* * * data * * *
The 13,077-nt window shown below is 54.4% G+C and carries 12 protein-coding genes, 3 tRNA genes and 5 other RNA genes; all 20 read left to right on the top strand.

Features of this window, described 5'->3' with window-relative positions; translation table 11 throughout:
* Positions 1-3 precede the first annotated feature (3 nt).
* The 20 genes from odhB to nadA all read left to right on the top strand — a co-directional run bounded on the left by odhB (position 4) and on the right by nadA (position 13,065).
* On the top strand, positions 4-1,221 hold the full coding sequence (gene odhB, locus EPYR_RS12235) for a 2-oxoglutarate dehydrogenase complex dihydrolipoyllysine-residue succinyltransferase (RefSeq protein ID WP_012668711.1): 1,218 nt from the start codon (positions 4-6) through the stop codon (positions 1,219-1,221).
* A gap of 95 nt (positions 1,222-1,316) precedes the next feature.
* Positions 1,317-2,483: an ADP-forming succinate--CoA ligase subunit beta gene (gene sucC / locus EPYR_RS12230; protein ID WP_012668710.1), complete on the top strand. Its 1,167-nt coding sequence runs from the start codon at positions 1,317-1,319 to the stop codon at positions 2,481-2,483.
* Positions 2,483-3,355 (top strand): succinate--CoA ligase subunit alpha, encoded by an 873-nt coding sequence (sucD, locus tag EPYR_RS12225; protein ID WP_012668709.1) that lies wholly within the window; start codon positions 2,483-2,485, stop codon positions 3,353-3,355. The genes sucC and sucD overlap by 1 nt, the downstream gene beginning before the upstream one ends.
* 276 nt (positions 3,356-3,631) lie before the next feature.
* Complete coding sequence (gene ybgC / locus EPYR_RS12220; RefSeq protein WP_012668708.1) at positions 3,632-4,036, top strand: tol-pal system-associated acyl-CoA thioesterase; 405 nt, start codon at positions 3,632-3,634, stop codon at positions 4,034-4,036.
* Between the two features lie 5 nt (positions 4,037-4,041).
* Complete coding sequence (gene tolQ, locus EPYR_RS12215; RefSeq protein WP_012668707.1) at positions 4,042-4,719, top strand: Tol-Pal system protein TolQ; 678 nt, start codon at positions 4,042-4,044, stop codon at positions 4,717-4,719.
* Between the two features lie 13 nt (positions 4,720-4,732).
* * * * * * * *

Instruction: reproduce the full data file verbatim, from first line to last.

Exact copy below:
The 13,077-nt window shown below is 54.4% G+C and carries 12 protein-coding genes, 3 tRNA genes and 5 other RNA genes; all 20 read left to right on the top strand.

Features of this window, described 5'->3' with window-relative positions; translation table 11 throughout:
* Positions 1-3 precede the first annotated feature (3 nt).
* The 20 genes from odhB to nadA all read left to right on the top strand — a co-directional run bounded on the left by odhB (position 4) and on the right by nadA (position 13,065).
* On the top strand, positions 4-1,221 hold the full coding sequence (gene odhB, locus EPYR_RS12235) for a 2-oxoglutarate dehydrogenase complex dihydrolipoyllysine-residue succinyltransferase (RefSeq protein ID WP_012668711.1): 1,218 nt from the start codon (positions 4-6) through the stop codon (positions 1,219-1,221).
* A gap of 95 nt (positions 1,222-1,316) precedes the next feature.
* Positions 1,317-2,483: an ADP-forming succinate--CoA ligase subunit beta gene (gene sucC / locus EPYR_RS12230; protein ID WP_012668710.1), complete on the top strand. Its 1,167-nt coding sequence runs from the start codon at positions 1,317-1,319 to the stop codon at positions 2,481-2,483.
* Positions 2,483-3,355 (top strand): succinate--CoA ligase subunit alpha, encoded by an 873-nt coding sequence (sucD, locus tag EPYR_RS12225; protein ID WP_012668709.1) that lies wholly within the window; start codon positions 2,483-2,485, stop codon positions 3,353-3,355. The genes sucC and sucD overlap by 1 nt, the downstream gene beginning before the upstream one ends.
* 276 nt (positions 3,356-3,631) lie before the next feature.
* Complete coding sequence (gene ybgC / locus EPYR_RS12220; RefSeq protein WP_012668708.1) at positions 3,632-4,036, top strand: tol-pal system-associated acyl-CoA thioesterase; 405 nt, start codon at positions 3,632-3,634, stop codon at positions 4,034-4,036.
* Between the two features lie 5 nt (positions 4,037-4,041).
* Complete coding sequence (gene tolQ, locus EPYR_RS12215; RefSeq protein WP_012668707.1) at positions 4,042-4,719, top strand: Tol-Pal system protein TolQ; 678 nt, start codon at positions 4,042-4,044, stop codon at positions 4,717-4,719.
* Between the two features lie 13 nt (positions 4,720-4,732).